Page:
The "firstling of the flock" again represents Him who is the "first-born among many brethren" by Him sanctified. "For both He that sanctifieth and they who are sanctified are all of one; for which cause He is not ashamed to call them brethren." The consecration of the first-born sanctifies the whole.

 What mind of man could have anticipated thus the thought and purpose of God as does Abel's offering? In it the lesson of the coats of skin is developed into a doctrine of atonement henceforth to be the theme of prophecy and promise for four thousand years, till He should come in whom it should find its fulfillment, and all vail be removed. Until then, prophets themselves knew but little of what they prophesied. "The Spirit of Christ which was in them" spake deeper things than they could even follow, as the apostle testifies; though we must not imagine all was dark.

 That sacrifice, on the other hand, was of God's appointment, not of human device, His words to Cain are full proof. — "If thou doest well, shalt thou not be accepted? and if thou doest not well, a sin-offering coucheth at the door." So, I am persuaded, this ought to be read. "Sin" and "sin-offering" are the same word whether in Greek or Hebrew; but what would be the force of "if thou doest not well, sin coucheth at the door"? That the last expression refers to an animal seems plain: some interpreters take it figuratively, as if sin as a wild beast were in the act to spring. Too late, surely, when one has already sinned! Rather would it not be the provision of mercy for one in need of it — an offering not far to seek, but at the very door! and in what follows, the assurance of his retaining still the first-born's place with regard to Abel — "Unto thee shall be his desire, and thou shalt rule over him"?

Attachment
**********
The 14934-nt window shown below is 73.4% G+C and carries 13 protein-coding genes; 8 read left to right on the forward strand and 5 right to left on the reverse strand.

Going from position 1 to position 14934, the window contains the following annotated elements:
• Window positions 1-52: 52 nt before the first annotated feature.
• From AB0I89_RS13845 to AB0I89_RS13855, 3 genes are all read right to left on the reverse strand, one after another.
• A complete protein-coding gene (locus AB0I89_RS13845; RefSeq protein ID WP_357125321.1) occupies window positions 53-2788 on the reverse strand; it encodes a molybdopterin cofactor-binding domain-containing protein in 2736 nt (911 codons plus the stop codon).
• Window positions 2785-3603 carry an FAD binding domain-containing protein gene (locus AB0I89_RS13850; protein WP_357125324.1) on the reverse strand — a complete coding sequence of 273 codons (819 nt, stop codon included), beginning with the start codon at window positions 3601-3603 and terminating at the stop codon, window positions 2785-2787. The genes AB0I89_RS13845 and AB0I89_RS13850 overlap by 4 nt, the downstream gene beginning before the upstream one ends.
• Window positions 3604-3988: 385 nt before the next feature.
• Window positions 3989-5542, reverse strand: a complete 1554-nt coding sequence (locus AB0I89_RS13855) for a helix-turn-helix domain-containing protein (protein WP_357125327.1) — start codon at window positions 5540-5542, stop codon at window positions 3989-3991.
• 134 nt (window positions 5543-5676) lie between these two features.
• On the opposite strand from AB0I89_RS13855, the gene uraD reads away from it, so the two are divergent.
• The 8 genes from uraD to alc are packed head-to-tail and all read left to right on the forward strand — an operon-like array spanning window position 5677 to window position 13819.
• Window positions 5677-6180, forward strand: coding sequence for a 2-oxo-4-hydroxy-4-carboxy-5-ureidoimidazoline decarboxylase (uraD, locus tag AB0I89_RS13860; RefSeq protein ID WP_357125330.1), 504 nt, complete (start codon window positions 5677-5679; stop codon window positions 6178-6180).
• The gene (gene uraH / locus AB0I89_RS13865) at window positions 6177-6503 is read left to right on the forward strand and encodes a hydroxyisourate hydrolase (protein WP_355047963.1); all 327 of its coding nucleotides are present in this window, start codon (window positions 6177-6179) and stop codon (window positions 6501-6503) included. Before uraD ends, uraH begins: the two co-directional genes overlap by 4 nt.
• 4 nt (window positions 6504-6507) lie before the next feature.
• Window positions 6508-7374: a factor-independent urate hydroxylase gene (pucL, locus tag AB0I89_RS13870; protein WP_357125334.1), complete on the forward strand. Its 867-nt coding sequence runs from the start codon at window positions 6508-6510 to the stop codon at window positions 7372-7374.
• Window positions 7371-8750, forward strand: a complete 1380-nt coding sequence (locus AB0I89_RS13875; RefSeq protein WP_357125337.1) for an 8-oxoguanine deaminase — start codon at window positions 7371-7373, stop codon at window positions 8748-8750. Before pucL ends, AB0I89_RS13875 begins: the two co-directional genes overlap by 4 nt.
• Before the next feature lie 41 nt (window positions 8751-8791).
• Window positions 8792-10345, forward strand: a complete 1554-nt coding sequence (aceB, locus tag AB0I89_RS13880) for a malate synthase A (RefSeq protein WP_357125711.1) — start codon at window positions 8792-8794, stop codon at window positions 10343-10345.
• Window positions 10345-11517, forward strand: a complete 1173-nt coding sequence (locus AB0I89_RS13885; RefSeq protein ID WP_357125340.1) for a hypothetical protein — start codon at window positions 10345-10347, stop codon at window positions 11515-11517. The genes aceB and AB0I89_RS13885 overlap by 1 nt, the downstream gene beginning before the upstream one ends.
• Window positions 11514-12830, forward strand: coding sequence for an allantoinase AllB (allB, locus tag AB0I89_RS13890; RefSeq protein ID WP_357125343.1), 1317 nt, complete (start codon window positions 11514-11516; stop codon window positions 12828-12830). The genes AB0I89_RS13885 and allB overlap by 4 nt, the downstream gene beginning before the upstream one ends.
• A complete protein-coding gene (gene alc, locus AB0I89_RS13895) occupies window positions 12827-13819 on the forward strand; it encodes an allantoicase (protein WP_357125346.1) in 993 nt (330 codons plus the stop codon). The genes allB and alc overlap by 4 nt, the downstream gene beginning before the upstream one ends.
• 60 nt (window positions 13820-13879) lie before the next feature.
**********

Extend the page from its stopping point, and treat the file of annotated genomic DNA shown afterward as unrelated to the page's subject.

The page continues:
God thus, then, declares His appointment of sacrifice. And in this way the mystery of the suffering of the woman's Seed finds its explanation in the necessity of atonement. The bruised heel of the Victor in man's behalf enlarges and deepens into the death of a victim, slain for atonement. It is not really the serpent's victory even thus far, though it may seem so: the serpent may bruise the heel, but only as the unwitting instrument of divine goodness in accomplishing man's deliverance. The bruised heel is his own head bruised: the suffering is the victory of the Sufferer.

 But who is this, to whom death — and such a death! — is but the heel, the lowest part, bruised? What a thought of the majesty of His person is here! Already there is a gleam of the glory of Him whom after-prophecy, supplementing this, shall speak of as the virgin's Son, Immanuel. But the question is only raised as yet, to which Isaiah gives this answer. We can see it is the fitting and necessary one.